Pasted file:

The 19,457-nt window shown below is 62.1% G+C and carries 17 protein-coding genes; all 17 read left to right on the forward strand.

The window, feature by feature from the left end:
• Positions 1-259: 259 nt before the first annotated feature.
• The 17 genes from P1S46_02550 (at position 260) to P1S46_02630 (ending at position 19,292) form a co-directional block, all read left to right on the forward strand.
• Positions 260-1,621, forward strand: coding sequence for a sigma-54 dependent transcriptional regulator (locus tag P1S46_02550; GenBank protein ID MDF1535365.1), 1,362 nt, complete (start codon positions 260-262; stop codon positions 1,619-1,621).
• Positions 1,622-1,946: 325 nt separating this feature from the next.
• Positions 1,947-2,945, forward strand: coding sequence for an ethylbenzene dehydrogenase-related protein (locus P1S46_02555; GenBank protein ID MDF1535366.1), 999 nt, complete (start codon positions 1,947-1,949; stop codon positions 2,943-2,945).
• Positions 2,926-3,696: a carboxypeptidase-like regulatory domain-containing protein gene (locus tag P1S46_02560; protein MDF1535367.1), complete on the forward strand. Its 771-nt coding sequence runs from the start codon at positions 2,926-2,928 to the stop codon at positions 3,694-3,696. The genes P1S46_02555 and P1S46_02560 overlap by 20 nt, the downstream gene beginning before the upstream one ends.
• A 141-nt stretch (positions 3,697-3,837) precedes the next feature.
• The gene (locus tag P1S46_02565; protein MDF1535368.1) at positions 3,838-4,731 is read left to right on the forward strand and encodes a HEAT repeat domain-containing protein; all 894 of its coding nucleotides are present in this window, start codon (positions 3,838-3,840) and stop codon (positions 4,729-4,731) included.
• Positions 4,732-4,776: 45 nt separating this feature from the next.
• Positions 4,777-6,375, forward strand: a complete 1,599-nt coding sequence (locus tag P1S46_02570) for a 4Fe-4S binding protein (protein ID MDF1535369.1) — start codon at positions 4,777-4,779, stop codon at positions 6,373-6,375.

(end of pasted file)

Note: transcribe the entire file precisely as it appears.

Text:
The 19,457-nt window shown below is 62.1% G+C and carries 17 protein-coding genes; all 17 read left to right on the forward strand.

The window, feature by feature from the left end:
• Positions 1-259: 259 nt before the first annotated feature.
• The 17 genes from P1S46_02550 (at position 260) to P1S46_02630 (ending at position 19,292) form a co-directional block, all read left to right on the forward strand.
• Positions 260-1,621, forward strand: coding sequence for a sigma-54 dependent transcriptional regulator (locus tag P1S46_02550; GenBank protein ID MDF1535365.1), 1,362 nt, complete (start codon positions 260-262; stop codon positions 1,619-1,621).
• Positions 1,622-1,946: 325 nt separating this feature from the next.
• Positions 1,947-2,945, forward strand: coding sequence for an ethylbenzene dehydrogenase-related protein (locus P1S46_02555; GenBank protein ID MDF1535366.1), 999 nt, complete (start codon positions 1,947-1,949; stop codon positions 2,943-2,945).
• Positions 2,926-3,696: a carboxypeptidase-like regulatory domain-containing protein gene (locus tag P1S46_02560; protein MDF1535367.1), complete on the forward strand. Its 771-nt coding sequence runs from the start codon at positions 2,926-2,928 to the stop codon at positions 3,694-3,696. The genes P1S46_02555 and P1S46_02560 overlap by 20 nt, the downstream gene beginning before the upstream one ends.
• A 141-nt stretch (positions 3,697-3,837) precedes the next feature.
• The gene (locus tag P1S46_02565; protein MDF1535368.1) at positions 3,838-4,731 is read left to right on the forward strand and encodes a HEAT repeat domain-containing protein; all 894 of its coding nucleotides are present in this window, start codon (positions 3,838-3,840) and stop codon (positions 4,729-4,731) included.
• Positions 4,732-4,776: 45 nt separating this feature from the next.
• Positions 4,777-6,375, forward strand: a complete 1,599-nt coding sequence (locus tag P1S46_02570) for a 4Fe-4S binding protein (protein ID MDF1535369.1) — start codon at positions 4,777-4,779, stop codon at positions 6,373-6,375.